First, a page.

ran is still blocking UN nuclear inspectors from crucial military sites, the UN atomic watchdog agency reported today, saying full Iranian cooperation was overdue. 'Iran's full transparency is indispensable and overdue,' Mohamed Elbaradei, director general of the International Atomic Energy Agency, said in a report released here. He said this was despite the access Iran has provided during the past two months, after the UN body threatened to take Tehran to the UN Security Council for possible sanctions over non-compliance with the nuclear Non-Proliferation Treaty (NPT).
I don't think Iran has any real reason to comply with international pressure at this point. The EU threats are entirely toothless and I don't think the U.S. is prepared to take signifigant action either. I hope I am wrong about that last one, as I think that the world will deeply regret a nuclear armed Iran, and absent a credible U.S. military threat it looks like that is going to happen. And of course, the obligatory link.

Thursday, November 17, 2005

WMD and Iraq

FrontPage magazine.com has an informative interview with Bill Tierney, a former UNSCOM weapons inspector. Well worth reading. (via Powerline)

Scott Adams on ID

The creator of Dilbert offers his take on the ID debate which is pretty much exactly how I feel about the whole thing.

First of all, you’d be hard pressed to find a useful debate about Darwinism and Intelligent Design, of the sort that you could use to form your own opinion. I can’t find one, and I’ve looked. What you have instead is each side misrepresenting the other’s position and then making a good argument for why the misrepresentation is wrong. (If you don’t believe me, just watch the comments I get to this post.) To make things more complicated, both sides have good and bad arguments lumped into them. If you make a good argument on your side, I respond by attacking your bad argument instead. If it were a debate contest, both sides would lose.
Read the whole thing. (via Dean's World)

Texas Town Adopts Corporate Name

ABC News:

Back in the 1950s, Hot Springs, N.M., was renamed Truth or Consequences, N.M., after a popular quiz show. During the dot-com boom of 2000, Halfway, Ore., agreed to become Half.com for a year. This week, Clark, Texas, morphed into DISH in exchange for a decade of free satellite television from the DISH Network for the town's 55 homes. Residents in Santa, Idaho, meanwhile, are weighing the pros and cons of changing to Secretsanta.com, Idaho. Across the nation, small communities are being courted by large corporations who say renaming a town provides a marketing buzz that can't be bought in television ads. Though some worry about corporate America's increasing influence in local government, many towns seem eager to accept.
Of course we all know where this is going. OCP will buy out Detroit and deploy the future of law enforcement.

Iraq minister rejects torture claims


'I don't accept for any officer to even slap a prisoner,' Interior Minister Bayan Baqir Solagh Jabir told a packed news conference on Thursday, his first public appearance since US forces found the bunker and scores of malnourished and badly beaten men on Sunday. 'The talk about this has been inaccurate,' he said, adding that he was commenting on the issue only because his aides had put pressure on him to do so. Prime Minister Ibrahim al-Jaafari said earlier this week that 173 men and teenage boys were discovered at the prison near the Interior Ministry, and said there was evidence that many of them had been tortured. He has ordered an investigation. Jabir, raising his voice in anger as he dismissed several of the allegations being made, said only a handful of people showed any sign of being beaten, and they were all detained for suspected militant activity after arrest warrants were issued.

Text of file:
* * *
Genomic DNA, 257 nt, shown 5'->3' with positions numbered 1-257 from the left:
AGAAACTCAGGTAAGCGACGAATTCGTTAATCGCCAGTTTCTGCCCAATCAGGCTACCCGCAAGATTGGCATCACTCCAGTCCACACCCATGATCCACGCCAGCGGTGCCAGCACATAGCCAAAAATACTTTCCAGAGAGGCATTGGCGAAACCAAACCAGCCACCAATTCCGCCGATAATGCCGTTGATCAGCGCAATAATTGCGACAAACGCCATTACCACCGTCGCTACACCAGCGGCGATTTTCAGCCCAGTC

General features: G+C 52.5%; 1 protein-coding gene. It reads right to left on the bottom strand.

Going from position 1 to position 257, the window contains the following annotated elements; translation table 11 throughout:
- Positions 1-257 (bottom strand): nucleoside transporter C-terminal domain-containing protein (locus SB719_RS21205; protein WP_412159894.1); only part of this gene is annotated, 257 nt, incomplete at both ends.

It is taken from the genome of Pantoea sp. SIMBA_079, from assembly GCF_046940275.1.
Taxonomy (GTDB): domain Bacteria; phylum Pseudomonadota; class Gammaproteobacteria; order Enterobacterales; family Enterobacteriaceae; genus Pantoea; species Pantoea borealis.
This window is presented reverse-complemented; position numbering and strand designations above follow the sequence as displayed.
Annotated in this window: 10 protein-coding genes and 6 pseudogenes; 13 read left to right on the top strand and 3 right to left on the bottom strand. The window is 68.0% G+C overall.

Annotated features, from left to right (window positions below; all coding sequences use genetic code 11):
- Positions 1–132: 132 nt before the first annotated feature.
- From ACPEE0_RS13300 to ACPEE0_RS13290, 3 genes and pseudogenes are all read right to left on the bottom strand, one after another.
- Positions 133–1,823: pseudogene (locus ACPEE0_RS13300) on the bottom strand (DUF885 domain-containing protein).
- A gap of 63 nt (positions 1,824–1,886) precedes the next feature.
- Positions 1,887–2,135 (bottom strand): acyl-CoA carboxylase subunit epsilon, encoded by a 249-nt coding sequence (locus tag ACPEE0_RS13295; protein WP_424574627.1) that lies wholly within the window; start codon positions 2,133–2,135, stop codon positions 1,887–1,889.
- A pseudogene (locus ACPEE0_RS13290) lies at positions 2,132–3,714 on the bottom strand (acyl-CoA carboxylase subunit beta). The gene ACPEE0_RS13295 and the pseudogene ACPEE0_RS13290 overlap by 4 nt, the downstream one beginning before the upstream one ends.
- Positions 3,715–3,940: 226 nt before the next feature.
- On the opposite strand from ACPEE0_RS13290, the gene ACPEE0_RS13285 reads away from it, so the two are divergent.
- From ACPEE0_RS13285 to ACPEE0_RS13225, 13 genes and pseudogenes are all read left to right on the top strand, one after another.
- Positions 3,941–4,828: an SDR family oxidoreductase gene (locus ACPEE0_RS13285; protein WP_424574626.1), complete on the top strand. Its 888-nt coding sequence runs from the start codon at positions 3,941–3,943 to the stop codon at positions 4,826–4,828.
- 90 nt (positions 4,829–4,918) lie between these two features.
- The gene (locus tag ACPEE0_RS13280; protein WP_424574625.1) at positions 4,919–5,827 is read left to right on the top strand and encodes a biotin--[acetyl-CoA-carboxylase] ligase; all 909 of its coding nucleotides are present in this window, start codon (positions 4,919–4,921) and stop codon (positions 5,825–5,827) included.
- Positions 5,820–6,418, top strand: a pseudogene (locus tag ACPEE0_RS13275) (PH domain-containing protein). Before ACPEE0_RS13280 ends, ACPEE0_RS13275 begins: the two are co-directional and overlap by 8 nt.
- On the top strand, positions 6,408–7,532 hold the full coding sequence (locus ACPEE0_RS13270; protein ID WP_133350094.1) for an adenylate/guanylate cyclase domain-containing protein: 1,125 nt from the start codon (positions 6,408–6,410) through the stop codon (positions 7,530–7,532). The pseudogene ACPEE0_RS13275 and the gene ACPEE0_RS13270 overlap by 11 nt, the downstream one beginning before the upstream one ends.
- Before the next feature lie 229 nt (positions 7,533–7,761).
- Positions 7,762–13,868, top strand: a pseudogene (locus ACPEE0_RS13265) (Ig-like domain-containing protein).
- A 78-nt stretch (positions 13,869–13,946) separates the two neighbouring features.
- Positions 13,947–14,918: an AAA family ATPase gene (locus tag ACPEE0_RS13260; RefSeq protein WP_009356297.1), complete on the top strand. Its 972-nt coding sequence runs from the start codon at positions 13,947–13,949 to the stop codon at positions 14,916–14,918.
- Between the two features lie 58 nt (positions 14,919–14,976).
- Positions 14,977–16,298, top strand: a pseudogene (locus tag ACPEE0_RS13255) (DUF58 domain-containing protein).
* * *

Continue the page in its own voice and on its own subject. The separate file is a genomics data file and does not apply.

I think that the evidence that torture did take place in this compound seems pretty strong. The route that Jabir is taking seems very unfortunate to me, and creates distinct worries that he is involved directly in this. The Iraqi government is holding an investigation, and I suspect that we will find out a lot more about this. If there is a silver lining to this, it will be in the investigation and response by the Iraqi Government. I hope that they rise to the occassion.

Wednesday, November 16, 2005

Iraq Gun Porn: Which Guns Suck, Which Guns Rock

The Jawa Report has an interesting post up with an email from an unnamed Marine about weapons in Iraq, and also a strategic and tactical look at the situation there.

Planning for nation building

Max Boot writes in the Los Angeles Times:

Since the end of the Cold War, the U.S. has been engaged nonstop in trying to rebuild war-ravaged lands. U.S. troops have taken the lead in Panama, Somalia, Haiti (twice), Bosnia, Kosovo, Afghanistan and Iraq. The U.S. has also offered considerable support to international efforts in East Timor, Cambodia, Sierra Leone, Liberia, Rwanda, Sudan and other places. A hundred years ago, this type of involvement in other countries' internal affairs would have been called, frankly, liberal imperialism. Today, we prefer euphemisms such as nation building, peacekeeping and stabilization. But whatever you call such operations, they are essential to stop the spread of problems such as infectious diseases, terrorism, genocide, narco-trafficking and refugee flows. The 9/11 attacks offered a nightmare scenario of what can happen if the U.S. ignores even a place as small and remote as Afghanistan. The issue is no longer whether we will do nation building but how well will we do it? So far, we haven't done a great job, in part because it is a notoriously difficult task, but also because we have not put the same kind of effort into postwar work that we have devoted to winning military campaigns. The costs of this neglect are all too apparent in Iraq, where the U.S. was grossly unprepared for the challenges we have faced since the fall of Baghdad in May 2003.